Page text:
440 S. LaSalle | Chicago, IL
Everest, while an absolutely fantastic experience I would recommend to friends, colleagues, and anyone who asks, was not good enough to win me over either Avenues at the Peninsula or Les Nomades. I do, however, think it had better food than Alinea, better service than L2O, and a better overall experience than Ria. If you love French food, and can only try one uber expensive fine dining experience this year, go to Les Nomades. If you want to get a distinctly Chicago experience that is almost as good but has a better view of our city in a historic building, go to Everest. If you can afford to do both, by all means, HAVE AT IT and invite me to come along if you like! Avenues is still #1 on my list of the restaurants given Michelin stars, but I STRONGLY RECOMMEND Everest and would go back again (especially if someone reading this review invites me to be their guest. Smile.)
Continuing on my Michelin star restaurant quest and admitting up front that this review is biased based on comparison to the other Michelin star restaurants at which I have dined. See all reviews of the list here http://bit.ly/nGR9Vc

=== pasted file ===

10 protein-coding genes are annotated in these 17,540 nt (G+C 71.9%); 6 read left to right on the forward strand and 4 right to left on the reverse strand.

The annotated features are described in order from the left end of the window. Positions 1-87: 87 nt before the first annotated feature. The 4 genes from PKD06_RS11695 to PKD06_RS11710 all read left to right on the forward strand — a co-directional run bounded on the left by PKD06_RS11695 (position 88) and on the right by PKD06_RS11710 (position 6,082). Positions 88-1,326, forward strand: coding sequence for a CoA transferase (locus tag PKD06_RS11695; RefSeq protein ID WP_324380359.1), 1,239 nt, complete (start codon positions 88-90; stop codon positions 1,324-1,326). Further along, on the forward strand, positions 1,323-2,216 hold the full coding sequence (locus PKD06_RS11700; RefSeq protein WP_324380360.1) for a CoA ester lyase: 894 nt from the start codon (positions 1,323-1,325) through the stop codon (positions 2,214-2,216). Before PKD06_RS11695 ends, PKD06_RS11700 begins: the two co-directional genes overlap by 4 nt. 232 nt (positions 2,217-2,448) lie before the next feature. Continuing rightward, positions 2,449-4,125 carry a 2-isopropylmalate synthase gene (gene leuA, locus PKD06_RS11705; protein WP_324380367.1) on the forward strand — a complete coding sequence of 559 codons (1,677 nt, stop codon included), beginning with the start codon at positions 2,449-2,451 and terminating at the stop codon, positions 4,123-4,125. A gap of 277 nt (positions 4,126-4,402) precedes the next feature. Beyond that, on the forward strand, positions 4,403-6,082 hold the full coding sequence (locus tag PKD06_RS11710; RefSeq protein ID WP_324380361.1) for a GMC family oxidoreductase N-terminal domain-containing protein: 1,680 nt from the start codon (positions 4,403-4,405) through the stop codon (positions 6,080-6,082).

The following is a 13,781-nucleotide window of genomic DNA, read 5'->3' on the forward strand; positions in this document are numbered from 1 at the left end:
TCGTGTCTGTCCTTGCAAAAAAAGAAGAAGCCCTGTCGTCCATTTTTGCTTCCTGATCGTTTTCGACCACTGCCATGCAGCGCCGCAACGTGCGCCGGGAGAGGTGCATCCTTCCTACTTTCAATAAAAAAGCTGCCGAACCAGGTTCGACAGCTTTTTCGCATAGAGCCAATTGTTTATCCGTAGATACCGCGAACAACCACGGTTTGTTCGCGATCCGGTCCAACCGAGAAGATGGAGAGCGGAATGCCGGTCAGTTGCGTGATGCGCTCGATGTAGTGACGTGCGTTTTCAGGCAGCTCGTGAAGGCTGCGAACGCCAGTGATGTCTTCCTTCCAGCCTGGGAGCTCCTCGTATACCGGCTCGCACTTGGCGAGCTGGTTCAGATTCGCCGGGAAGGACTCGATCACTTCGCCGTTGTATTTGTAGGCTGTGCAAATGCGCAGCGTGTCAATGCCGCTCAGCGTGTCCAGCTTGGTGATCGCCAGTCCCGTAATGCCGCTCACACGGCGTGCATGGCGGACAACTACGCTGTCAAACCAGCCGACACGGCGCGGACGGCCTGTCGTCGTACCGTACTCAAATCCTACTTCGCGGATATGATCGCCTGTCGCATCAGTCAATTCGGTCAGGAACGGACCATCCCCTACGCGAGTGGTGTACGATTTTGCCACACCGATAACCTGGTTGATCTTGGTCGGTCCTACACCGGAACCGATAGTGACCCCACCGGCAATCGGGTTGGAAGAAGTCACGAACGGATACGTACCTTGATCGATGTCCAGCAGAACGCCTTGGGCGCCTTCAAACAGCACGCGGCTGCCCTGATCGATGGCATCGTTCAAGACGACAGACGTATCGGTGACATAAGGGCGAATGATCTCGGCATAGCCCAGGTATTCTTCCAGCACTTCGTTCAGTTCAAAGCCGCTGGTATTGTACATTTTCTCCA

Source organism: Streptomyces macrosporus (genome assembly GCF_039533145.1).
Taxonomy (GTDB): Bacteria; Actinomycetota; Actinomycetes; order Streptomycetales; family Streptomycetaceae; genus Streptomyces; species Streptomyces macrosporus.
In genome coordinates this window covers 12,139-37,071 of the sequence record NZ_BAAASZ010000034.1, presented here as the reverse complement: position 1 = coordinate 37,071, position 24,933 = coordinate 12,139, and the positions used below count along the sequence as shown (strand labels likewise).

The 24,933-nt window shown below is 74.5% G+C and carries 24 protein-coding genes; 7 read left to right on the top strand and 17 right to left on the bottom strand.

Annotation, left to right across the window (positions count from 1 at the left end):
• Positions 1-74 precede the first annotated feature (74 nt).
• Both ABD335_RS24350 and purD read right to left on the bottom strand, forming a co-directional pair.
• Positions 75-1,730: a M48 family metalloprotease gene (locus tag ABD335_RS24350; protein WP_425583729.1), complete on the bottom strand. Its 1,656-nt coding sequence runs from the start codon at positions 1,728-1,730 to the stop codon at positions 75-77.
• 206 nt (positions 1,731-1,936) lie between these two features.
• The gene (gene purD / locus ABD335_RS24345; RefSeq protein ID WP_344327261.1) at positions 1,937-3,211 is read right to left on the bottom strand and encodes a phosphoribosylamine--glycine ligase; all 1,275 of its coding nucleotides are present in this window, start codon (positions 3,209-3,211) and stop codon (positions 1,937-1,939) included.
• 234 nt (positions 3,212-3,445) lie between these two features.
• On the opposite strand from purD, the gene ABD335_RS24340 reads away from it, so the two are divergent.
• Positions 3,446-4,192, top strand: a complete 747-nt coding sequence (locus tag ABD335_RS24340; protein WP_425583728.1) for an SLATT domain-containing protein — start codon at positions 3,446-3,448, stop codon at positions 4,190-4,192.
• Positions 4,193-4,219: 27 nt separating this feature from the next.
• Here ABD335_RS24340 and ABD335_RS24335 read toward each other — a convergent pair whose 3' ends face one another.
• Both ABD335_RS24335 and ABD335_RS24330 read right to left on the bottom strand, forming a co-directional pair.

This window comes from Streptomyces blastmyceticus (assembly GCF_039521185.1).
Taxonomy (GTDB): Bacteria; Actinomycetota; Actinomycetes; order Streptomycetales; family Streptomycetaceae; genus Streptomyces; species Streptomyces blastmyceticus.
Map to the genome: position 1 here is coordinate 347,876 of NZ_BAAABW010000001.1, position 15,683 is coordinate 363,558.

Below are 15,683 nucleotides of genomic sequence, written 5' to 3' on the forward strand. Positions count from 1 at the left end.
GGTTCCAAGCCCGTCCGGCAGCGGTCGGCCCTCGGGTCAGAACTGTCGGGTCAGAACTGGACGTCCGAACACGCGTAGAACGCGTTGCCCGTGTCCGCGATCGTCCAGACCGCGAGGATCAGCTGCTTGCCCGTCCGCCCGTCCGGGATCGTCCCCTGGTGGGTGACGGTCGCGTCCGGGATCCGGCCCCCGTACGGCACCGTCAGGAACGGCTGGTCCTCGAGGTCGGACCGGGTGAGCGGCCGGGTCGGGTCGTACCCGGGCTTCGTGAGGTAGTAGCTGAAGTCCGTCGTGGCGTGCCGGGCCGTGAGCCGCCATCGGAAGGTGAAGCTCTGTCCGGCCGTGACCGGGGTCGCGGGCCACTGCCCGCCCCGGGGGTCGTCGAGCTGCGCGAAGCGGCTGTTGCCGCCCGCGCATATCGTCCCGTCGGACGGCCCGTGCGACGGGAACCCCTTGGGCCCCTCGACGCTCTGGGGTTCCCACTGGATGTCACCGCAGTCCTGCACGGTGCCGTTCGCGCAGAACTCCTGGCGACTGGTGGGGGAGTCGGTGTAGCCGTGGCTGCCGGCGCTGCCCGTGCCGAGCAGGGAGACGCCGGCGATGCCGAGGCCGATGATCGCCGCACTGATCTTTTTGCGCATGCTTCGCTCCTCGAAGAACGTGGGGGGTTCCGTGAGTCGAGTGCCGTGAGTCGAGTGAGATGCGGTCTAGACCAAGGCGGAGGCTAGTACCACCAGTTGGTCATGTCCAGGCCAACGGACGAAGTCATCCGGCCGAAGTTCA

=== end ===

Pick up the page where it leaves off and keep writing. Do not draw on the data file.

Most relevant comparisons: L2O (quality of food, value relative to others); Sixteen (decor highlighted by beautiful views); Avenues (Service and staff) but unlike Avenues, Everest is not CLOSED now. (Read about Avenues closing here)
Roasted Maine lobster in butter and ginger sauce almost made me cry it was so good. The terrine of Foie Gras with black mission figs was the perfect balance of sweet and savory. The wild halibut with heirloom tomatoes was perfectly prepared and amazingly flavorful. The veal? Not so great and quite the disappointing final course.
Dessert was absolutely fantastic, both the selection of cheeses and the Alsace Style Plum Financier, fromage blanc Tuileries, with cinnamon glace. Yum! Cannot pronounce most of it, but boy was it good! I could have done without the paired Hungarian Riesling poured with it, but that leads me to the wine review….
Wine note (part of Food rating):
I am not going to change my system and rerate all restaurants based on wine but I do find that with these upscale dining experiences the wine can make or break a particular venue. The fact is, Ria is made better by their sommelier and his personal participation in the evening. Likewise, the embarrassingly poor explanation of wine pairings at L2O hurt my experience there. Unfortunately, Everest was more like L2O. Note to restaurants: I can read. If all you are going to do is read the label to me, save it! At Everest, most of our wines were poured by a somewhat grumpy server who did not smile the entire evening. At one point, he poured a French Pinot Gris that was definitely a bit sweeter than my norm. No, I am not a wine expert but I do drink it a lot. I mentioned this to him when he served the next bottle and he just about scolded me saying, “It was NOT sweet, maybe off dry but not sweet.” Whatever grumpy!